Five interesting insights from the OECD’s governance report

By on 08/01/2021 | Updated on 08/01/2021
The OECD a report helps civil servants build a coherent framework for sound public governance. Credit: Alain Pham/Unsplash

The recent publication includes some surprising lessons for civil service leaders – arguing, for example, that some anti-corruption practices can be counterproductive

Last month, the OECD published a report promoting “a coherent and multidimensional approach to public governance” – including some interesting and counter-intuitive findings on how best to promote effective government.

The report, Policy Framework on Sound Public Governance: Baseline Features of Governments that Work Well, sets out to provide “governments at all levels with an integrated diagnostic, guidance and benchmarking tool that aims to improve the quality of public governance”. The issues covered are particularly important as governments strive to manage the COVID-19 crisis and plan for a “sustainable and inclusive” recovery, it adds.

Below, we outline five takeaways from the first chapter, covering the values of sound public governance. You can read the full report here.

Traditional compliance checks do not necessarily improve integrity 

Integrity is a “cornerstone” of governance, the report notes – but behavioural experiments suggest that some of the traditional methods of promoting integrity in decision-making can be counterproductive.

It gives the example of the “four eyes” principle, which holds that two people should sign off on a decision because it is harder to corrupt two decision-makers than one. “However, experimental evidence has found that involving additional actors to a decision-making process without giving them a unique responsibility might not necessarily be an effective approach to promoting integrity,” the report says.  

“Indeed, the principle is motivated by distrust and can have adverse impact on employees’ intrinsic motivations. Moreover, it enables the diffusion of responsibility between individuals, taking away moral responsibility from the individual decision. The principle also encourages people to develop solidarity with one another and can entrap them in a corrupt network.” 

Moving from open government to ‘open state’

Good governance cannot be achieved at the national level, the report says, arguing that it depends on close partnership working between national, regional and local officials.

A growing number of countries are moving from the concept of open government toward that of an “open state”, it says – with the executive, legislature, judiciary, independent public bodies and all levels of government collaborating to “exploit synergies and share good practices and lessons learned among themselves and with other stakeholders to promote open government principles.”

Subnational levels of government are essential to this. Such bodies, the report says, “have a fundamental role to play in enhancing the policies, values and culture of open government and can make an important contribution to a country’s move towards an open state”.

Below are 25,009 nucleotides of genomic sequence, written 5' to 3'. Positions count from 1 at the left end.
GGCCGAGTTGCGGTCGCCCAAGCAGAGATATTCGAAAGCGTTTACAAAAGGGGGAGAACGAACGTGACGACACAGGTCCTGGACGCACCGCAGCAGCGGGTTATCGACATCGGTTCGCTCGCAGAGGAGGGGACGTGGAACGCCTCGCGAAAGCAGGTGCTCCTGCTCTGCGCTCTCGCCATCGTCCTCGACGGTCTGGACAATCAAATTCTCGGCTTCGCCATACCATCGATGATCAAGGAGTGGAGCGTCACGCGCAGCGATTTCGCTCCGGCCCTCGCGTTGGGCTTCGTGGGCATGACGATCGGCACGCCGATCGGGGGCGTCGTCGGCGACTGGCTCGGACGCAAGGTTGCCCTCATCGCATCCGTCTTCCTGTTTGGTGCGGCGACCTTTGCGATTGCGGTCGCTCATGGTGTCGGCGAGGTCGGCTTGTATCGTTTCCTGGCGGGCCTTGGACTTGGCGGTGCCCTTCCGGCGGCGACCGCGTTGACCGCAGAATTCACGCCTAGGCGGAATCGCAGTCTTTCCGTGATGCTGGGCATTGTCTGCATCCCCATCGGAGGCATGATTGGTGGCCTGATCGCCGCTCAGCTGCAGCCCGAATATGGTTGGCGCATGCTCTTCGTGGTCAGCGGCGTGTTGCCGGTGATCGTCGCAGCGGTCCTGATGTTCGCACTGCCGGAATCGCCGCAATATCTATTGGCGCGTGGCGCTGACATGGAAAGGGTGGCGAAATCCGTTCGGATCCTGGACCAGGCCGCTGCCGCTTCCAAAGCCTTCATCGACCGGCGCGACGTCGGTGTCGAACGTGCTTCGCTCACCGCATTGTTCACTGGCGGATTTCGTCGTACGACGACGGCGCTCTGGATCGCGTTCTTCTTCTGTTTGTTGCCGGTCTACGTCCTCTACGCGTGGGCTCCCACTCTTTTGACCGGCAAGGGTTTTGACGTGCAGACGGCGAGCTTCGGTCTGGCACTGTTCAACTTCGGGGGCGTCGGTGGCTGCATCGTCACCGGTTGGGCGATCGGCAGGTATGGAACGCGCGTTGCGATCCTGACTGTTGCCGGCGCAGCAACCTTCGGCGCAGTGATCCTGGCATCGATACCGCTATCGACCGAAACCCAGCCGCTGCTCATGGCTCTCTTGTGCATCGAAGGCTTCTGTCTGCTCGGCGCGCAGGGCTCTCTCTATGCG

It adds: “Historically, they have been at the forefront of open government and innovation practices. Planning the way ahead, further efforts are needed to integrate them in the design and implementation of national strategies and policies.” 

But central co-ordination is instrumental

While subnational government is important for policy design and implementation, the report notes that as open government strategies cut across different sectors and structures, central offices can be “instrumental” when it comes to leading and co-ordinating policy. They play a key role in bringing together local organisations, sectors and groups.

In a 2016 OECD survey, 85% of countries that participated had a “dedicated office responsible for horizontal co-ordination of open government initiatives”.

Effective evaluation may be a blind spot

Monitoring and evaluation system of open government initiatives is “pivotal to ensure that policies are achieving their intended outcomes”, says the report. Good evaluation gives officials an opportunity to make changes and ensure work is having the best possible impact. But an OECD report notes that while 91% of countries monitor open government initiatives, just half said that they evaluate them.

People-centred justice 

One of the most important recent trends among OECD member states has been a shift towards people-centred justice, the report notes. This requires “adopting clear and easy understandable language so that citizens can understand laws and legal documents, as well as providing access to legal and justice services”. The principle also supports inclusion by recognising that some communities may have different legal needs and face barriers to accessing services.

Some countries have begun to set justice in a wider socio-economic framework by co-ordinating justice and social services under one, outcomes-based approach. This addresses both people’s justice needs and their accompanying social or health issues, such as domestic violence, drug and alcohol abuse. 

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